Harmony and Abyss
Styles: jazz, avant-garde jazz
Others: Cecil Taylor, Andrew Hill, Thelonious Monk
Back in 1999, I was fortunate enough to be exposed to a Tim Hagans album, entitled Animation*Imagination. The album featured production by Bob Belden and programming/turntables by DJ Smash and DJ Kingsize. What made Animation*Imagination such a wonderful record was Hagans' innovation and willingness to break free of traditional jazz conventions.
In many ways, Matthew Shipp's recent Thirsty Ear release, Harmony and Abyss, is similar to Animation*Imagination. Granted, Tim Hagans is a trumpeter, and Shipp is a keyboardist, but the idea behind the albums seems quite similar. Both effectively meld electronics and traditional acoustic jazz. Harmony and Abyss is also part of Thirsty Ear's Blue Series Continuum, which is curated by Shipp, and has included releases from El-P, Anti-Pop Consortium, DJ Spooky, Meat Beat Manifesto, et al. The Blue Series Continuum was conceived to be a series of jazz-based, collaborative efforts that break down the barriers separating musical genres and subvert the traditional principles of jazz.
Harmony and Abyss is a phenomenal album that, in the fashion of the Blue Series, blurs the distinction between jazz and electronic music in an effort to bring each individual genre to a wider audience; and as such, the album is incredibly successful. While there has lately been an indication that many electronic artists are moving ever closer toward contemporary classical composition (and vice versa), Shipp utilizes his compositional skills to craft an album that, although technically a jazz record, contains structures and arrangements that are not unlike modern composition.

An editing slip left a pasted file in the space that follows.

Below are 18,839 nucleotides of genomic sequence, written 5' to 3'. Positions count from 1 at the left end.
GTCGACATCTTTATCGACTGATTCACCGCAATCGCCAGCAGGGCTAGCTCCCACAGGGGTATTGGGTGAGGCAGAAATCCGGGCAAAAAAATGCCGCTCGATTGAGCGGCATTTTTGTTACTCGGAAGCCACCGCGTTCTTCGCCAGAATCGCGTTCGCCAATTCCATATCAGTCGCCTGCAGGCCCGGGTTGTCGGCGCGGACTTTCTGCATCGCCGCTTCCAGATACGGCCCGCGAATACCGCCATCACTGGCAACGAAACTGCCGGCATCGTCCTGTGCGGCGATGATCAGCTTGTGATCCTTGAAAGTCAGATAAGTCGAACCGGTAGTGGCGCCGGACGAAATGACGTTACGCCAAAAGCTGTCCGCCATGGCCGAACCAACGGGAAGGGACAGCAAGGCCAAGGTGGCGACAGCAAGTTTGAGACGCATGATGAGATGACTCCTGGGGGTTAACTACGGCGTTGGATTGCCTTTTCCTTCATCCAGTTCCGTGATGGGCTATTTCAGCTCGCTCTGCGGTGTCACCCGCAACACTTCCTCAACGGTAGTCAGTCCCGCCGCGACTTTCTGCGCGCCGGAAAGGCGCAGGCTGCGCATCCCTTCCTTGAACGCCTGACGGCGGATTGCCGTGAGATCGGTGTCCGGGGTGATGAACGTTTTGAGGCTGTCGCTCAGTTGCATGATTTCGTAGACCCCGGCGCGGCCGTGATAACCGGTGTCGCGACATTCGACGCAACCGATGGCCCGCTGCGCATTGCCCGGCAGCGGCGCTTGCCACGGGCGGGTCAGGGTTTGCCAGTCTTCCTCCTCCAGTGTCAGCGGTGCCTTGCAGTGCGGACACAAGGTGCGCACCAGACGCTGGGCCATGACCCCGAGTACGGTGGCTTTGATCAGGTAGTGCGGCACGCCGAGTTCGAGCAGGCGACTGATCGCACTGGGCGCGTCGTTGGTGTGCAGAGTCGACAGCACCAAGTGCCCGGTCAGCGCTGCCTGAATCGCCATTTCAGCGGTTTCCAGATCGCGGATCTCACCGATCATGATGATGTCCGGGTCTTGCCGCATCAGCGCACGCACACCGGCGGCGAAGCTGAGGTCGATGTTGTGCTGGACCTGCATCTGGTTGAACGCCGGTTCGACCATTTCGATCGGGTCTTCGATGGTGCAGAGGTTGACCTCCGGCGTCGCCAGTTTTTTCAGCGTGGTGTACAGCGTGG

Musically, most of Harmony and Abyss has a dark, futuristic, sometimes clinical feel to it. Shipp employs slow, repetitive chord patterns on much of the album, welcoming comparisons to some of the relatively recent keyboard works of Ligeti. Elsewhere on the record are synthesized sci-fi atmosphere and meticulous drum programming from FLAM used in conjunction with astonishing drumming from virtuoso Gerald Cleaver. Harmony and Abyss is considerably denser than your traditional jazz offering as well. There is a machinelike, throbbing eeriness pervading the album that offsets the warmth of the record's acoustic instrumentation, challenging the listener's sense of aesthetics and harmony.
As curator of the Blue Series Continuum, presumably Matthew Shipp had a lot to lose with this release, and it does not disappoint. Shipp's new album is a superb introduction to the Thirsty Ear series, and exemplifies everything the series sets out to achieve. Harmony and Abyss is a worthwhile addition to the collection of any discriminating jazz aficionado, or anyone who thinks everything musical has already been done at least once.
2. New ID
3. 3 in 1
4. Virgin Complex
5. Galaxy 501
6. String Theory
7. Blood 2 the Brain
8. Invisible Light
9. Amino Acid